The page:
With its population of just 300,000, you might not expect Iceland to be producing professional footballers on a conveyor belt, but a handful of exceptional individuals have made the grade and carved out a place in a major European league. Gylfi Sigurdsson is one of them: the exciting midfield talent signed for German Bundesliga outfit Hoffenheim last summer, the culmination of a whirlwind six-year journey for the young hopeful.
"I had a few trials with Reading and I ended up moving to England when I was 15. I was on my own for the first three or four months, but my mother and father moved to Reading after that. Leaving my friends and family behind in Iceland was hard, but I was determined to realise my dream of becoming a professional footballer. At the end of the day, it was the right decision, and I had some great years in England,” the midfield schemer said.
The club’s bigger than I was expecting. Hoffenheim still count as newcomers to the Bundesliga, but the infrastructure is perfect. Our training facilities lack nothing.
Sigurdsson’s first steps towards the professional game were in the youth section at Reading, where he played at every junior level, before signing professional forms at the start of the 2007/08 campaign. He remained in the reserves for a time, but the free-kick specialist finally made his senior debut the following season in the Championship, the second tier of the English game. He then went out on loan to Shrewsbury Town (League One) and Crewe Alexandra (League Two) to gain match practice.
Breakthrough in Reading, switch to Germany
The man from Iceland excelled in his loan spells and secured regular football with Reading in 2009/10. The Berkshire club were not to regret their decision: Sigurdsson emerged as a dynamic and valuable member of the team, with 20 goals and eight assists in 44 league and cup appearances.
With the 2010 summer transfer window poised to shut, Bundesliga outfit Hoffenheim splashed out a reported £6.5 million to secure the midfielder’s services, pipping a clutch of Premier League clubs to the post. The clincher was Hoffenheim’s recent but justified reputation as a crucible for shaping and supporting talented young professionals.
Speaking to FIFA.com, the player described the early months in his new home of Sinsheim. "The club’s bigger than I was expecting. Hoffenheim still count as newcomers to the Bundesliga, but the infrastructure is perfect. Our training facilities lack nothing. The team is technically and physically top class, and the coach is a true professional. It's obvious the club’s recent success was no accident. I personally needed a little time to settle, but I hope I’m now in a position to help the team.”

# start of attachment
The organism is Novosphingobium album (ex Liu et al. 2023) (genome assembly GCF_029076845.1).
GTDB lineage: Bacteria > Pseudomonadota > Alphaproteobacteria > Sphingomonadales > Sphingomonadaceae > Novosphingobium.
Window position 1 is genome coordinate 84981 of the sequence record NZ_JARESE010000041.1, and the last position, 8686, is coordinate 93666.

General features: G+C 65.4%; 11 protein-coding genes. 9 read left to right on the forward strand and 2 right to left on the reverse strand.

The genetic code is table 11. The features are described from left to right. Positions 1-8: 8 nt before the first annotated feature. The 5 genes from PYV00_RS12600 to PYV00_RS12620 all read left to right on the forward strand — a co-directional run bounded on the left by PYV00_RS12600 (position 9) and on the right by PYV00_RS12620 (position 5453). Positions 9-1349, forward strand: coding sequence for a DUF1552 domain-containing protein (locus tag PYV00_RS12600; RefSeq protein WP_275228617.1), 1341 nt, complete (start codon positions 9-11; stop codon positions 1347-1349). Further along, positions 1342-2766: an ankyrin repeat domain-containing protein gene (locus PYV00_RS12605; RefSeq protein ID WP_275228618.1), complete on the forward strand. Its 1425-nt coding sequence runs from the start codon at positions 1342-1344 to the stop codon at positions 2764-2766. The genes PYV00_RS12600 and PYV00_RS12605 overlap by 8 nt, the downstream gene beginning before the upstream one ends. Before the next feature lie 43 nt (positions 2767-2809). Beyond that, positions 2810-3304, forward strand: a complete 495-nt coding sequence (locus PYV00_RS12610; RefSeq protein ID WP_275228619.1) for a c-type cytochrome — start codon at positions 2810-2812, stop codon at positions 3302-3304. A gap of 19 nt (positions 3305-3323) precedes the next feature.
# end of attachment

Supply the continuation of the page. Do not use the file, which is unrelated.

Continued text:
Stirring start for Sigurdsson and Hoffenheim
It is immediately obvious that the player is modest by nature and has his feet firmly on the ground, despite a rip-roaring start to his debut season in the German top flight. The Iceland international has an impressive five goals and one assist in 11 appearances to date, even though he has only started twice for Ralf Rangnick’s side.
"I wouldn’t know if I’m a super-sub. Ralf Rangnick is introducing me step-by-step, which is the right way to do it. Obviously, I’d like to play every game, but I’m still young and new to the club. I’m still learning the language, and I have plenty of time to make sure I’m on the right track. But when I’m needed, I’m there,” Sigurdsson said.
Fifteen games into the current league campaign, both the newcomer and his club can look back on 2010/11 with some satisfaction so far. Hoffenheim lie sixth, within touching distance of the European qualifying places, a fact which has not escaped the man capped three times by his country.
"We’re close to the European qualifying places at the moment, but it’s a long season. We’ve had some tough games so far, and we have tough games coming up. It's hard to predict where we’ll finish, so we’re taking each game as it comes. But if we get close to the end of the season and we’re in with a chance of Europe, we’ll do our best to get there,” the Reykjavik-born talent said.
I think Icelandic football has improved a lot in recent years. We’ve taken a big step forward, especially in terms of technique.
Naturally, Sigurdsson was spotted early by the Icelandic football authorities, entering the junior international ranks in 2005 and appearing at every level from U-17 onwards, before earning his first full cap in May this year.
"As a kid, I dreamed of playing for Iceland. The dream has come true, so I’ve hit one of my major targets. I think our national team has a bright future. Our U-21s are very strong, and the new generation is just starting to break into the senior side. We have a good crop of youngsters coming through, and hopefully that’ll bring us success,” he said, not without a degree of pride. Sigurdsson was a dominant figure as Iceland claimed a berth at next year’s UEFA U-21 European Championship in Denmark, their first trip to the finals.
Setbacks in UEFA EURO 2012 qualifying
The Hoffenheim midfielder is currently deep into UEFA EURO 2012 qualifying with the senior team, but Iceland’s campaign so far has been marked by inconsistency and a portion of bad luck.
"We led Norway at half-time, but ended up losing. And we conceded the goal which killed the game against Denmark in the last minute. It's a shame, but it shows our lack of experience. We still have a long way to go,” Sigurdsson acknowledged. Apart from the defeats to their Nordic compatriots, Iceland also lost 3-1 to Portugal in Group H.
Nevertheless, the 21-year-old remains upbeat about his country’s prospects. "I think Icelandic football has improved a lot in recent years. We’ve taken a big step forward, especially in terms of technique. A programme to build and upgrade sports centres means youngsters have the chance to play and develop all year round now. That’ll pay off in the future,” he concluded.